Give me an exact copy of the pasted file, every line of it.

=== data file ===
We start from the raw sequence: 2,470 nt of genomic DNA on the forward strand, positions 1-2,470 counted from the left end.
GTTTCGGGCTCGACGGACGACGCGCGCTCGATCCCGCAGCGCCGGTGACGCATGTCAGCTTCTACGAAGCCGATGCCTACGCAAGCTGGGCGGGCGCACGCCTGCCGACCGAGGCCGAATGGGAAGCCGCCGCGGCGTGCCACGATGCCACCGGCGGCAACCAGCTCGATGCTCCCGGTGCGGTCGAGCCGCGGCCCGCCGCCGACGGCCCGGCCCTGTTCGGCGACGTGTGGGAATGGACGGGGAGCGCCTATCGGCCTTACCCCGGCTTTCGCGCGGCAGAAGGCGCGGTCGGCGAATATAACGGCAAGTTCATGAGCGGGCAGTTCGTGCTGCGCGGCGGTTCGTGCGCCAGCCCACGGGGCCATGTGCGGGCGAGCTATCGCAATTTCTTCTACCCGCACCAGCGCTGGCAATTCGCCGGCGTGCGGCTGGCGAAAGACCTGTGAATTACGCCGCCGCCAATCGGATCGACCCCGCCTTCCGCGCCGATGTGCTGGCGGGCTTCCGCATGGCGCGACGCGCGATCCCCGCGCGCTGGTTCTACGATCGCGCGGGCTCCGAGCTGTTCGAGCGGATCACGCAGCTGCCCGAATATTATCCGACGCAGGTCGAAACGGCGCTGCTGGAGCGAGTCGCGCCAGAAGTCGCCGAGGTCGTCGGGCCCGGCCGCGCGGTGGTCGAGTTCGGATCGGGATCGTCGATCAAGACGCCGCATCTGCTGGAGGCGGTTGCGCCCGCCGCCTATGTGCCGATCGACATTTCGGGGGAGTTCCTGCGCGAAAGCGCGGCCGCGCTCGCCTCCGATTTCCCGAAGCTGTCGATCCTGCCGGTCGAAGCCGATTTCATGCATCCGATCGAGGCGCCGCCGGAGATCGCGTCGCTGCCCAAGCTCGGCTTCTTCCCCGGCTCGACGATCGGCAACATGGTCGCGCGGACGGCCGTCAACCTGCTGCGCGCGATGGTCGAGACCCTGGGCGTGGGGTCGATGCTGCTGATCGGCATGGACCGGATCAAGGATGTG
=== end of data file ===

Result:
We start from the raw sequence: 2,470 nt of genomic DNA on the forward strand, positions 1-2,470 counted from the left end.
GTTTCGGGCTCGACGGACGACGCGCGCTCGATCCCGCAGCGCCGGTGACGCATGTCAGCTTCTACGAAGCCGATGCCTACGCAAGCTGGGCGGGCGCACGCCTGCCGACCGAGGCCGAATGGGAAGCCGCCGCGGCGTGCCACGATGCCACCGGCGGCAACCAGCTCGATGCTCCCGGTGCGGTCGAGCCGCGGCCCGCCGCCGACGGCCCGGCCCTGTTCGGCGACGTGTGGGAATGGACGGGGAGCGCCTATCGGCCTTACCCCGGCTTTCGCGCGGCAGAAGGCGCGGTCGGCGAATATAACGGCAAGTTCATGAGCGGGCAGTTCGTGCTGCGCGGCGGTTCGTGCGCCAGCCCACGGGGCCATGTGCGGGCGAGCTATCGCAATTTCTTCTACCCGCACCAGCGCTGGCAATTCGCCGGCGTGCGGCTGGCGAAAGACCTGTGAATTACGCCGCCGCCAATCGGATCGACCCCGCCTTCCGCGCCGATGTGCTGGCGGGCTTCCGCATGGCGCGACGCGCGATCCCCGCGCGCTGGTTCTACGATCGCGCGGGCTCCGAGCTGTTCGAGCGGATCACGCAGCTGCCCGAATATTATCCGACGCAGGTCGAAACGGCGCTGCTGGAGCGAGTCGCGCCAGAAGTCGCCGAGGTCGTCGGGCCCGGCCGCGCGGTGGTCGAGTTCGGATCGGGATCGTCGATCAAGACGCCGCATCTGCTGGAGGCGGTTGCGCCCGCCGCCTATGTGCCGATCGACATTTCGGGGGAGTTCCTGCGCGAAAGCGCGGCCGCGCTCGCCTCCGATTTCCCGAAGCTGTCGATCCTGCCGGTCGAAGCCGATTTCATGCATCCGATCGAGGCGCCGCCGGAGATCGCGTCGCTGCCCAAGCTCGGCTTCTTCCCCGGCTCGACGATCGGCAACATGGTCGCGCGGACGGCCGTCAACCTGCTGCGCGCGATGGTCGAGACCCTGGGCGTGGGGTCGATGCTGCTGATCGGCATGGACCGGATCAAGGATGTG